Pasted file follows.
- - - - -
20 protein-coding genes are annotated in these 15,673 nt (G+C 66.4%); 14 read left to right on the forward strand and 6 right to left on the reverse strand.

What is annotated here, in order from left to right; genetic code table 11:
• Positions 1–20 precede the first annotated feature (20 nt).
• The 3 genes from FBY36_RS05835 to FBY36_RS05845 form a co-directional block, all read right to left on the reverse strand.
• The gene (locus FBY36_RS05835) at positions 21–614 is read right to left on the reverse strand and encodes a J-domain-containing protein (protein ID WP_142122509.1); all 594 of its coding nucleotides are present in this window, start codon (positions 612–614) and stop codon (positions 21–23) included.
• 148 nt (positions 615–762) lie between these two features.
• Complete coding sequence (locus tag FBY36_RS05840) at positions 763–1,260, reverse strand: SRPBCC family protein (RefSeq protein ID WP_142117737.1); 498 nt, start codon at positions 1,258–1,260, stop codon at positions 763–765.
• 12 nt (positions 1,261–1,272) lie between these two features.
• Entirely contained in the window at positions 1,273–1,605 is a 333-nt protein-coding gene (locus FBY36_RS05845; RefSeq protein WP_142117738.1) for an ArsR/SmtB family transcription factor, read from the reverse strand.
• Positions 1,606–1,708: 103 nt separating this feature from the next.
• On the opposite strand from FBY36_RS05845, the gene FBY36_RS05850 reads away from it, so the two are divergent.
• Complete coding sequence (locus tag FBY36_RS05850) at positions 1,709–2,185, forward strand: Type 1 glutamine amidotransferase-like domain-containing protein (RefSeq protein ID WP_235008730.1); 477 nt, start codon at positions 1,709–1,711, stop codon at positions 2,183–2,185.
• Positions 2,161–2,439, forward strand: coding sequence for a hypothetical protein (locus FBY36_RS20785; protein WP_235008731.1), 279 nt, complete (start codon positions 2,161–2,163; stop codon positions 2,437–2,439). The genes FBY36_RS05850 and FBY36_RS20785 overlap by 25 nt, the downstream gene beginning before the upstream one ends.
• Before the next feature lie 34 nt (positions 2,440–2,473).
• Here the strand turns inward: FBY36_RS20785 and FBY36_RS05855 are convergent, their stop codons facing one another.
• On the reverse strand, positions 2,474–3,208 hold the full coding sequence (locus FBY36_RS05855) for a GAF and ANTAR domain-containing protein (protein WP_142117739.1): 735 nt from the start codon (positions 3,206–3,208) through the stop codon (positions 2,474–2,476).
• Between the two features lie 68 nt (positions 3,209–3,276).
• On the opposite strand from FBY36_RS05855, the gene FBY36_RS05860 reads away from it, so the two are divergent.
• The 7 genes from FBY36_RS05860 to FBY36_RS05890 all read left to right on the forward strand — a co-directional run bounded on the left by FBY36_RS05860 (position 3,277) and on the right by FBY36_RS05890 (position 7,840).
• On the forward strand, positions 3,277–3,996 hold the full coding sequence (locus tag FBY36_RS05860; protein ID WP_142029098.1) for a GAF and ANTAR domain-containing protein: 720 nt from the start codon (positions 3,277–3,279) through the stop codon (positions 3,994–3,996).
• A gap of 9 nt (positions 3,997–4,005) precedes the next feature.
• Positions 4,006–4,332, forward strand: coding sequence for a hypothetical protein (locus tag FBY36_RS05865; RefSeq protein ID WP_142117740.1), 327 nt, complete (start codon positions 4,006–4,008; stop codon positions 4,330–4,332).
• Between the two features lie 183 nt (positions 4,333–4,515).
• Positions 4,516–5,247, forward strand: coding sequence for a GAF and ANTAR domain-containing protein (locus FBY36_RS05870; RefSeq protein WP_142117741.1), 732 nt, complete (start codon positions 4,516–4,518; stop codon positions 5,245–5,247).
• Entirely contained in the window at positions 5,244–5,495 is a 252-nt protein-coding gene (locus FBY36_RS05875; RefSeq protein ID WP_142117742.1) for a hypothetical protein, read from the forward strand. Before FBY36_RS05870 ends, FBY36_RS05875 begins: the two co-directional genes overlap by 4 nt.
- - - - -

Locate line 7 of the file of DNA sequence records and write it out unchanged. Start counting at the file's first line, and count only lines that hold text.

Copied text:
• Complete coding sequence (locus tag FBY36_RS05840) at positions 763–1,260, reverse strand: SRPBCC family protein (RefSeq protein ID WP_142117737.1); 498 nt, start codon at positions 1,258–1,260, stop codon at positions 763–765.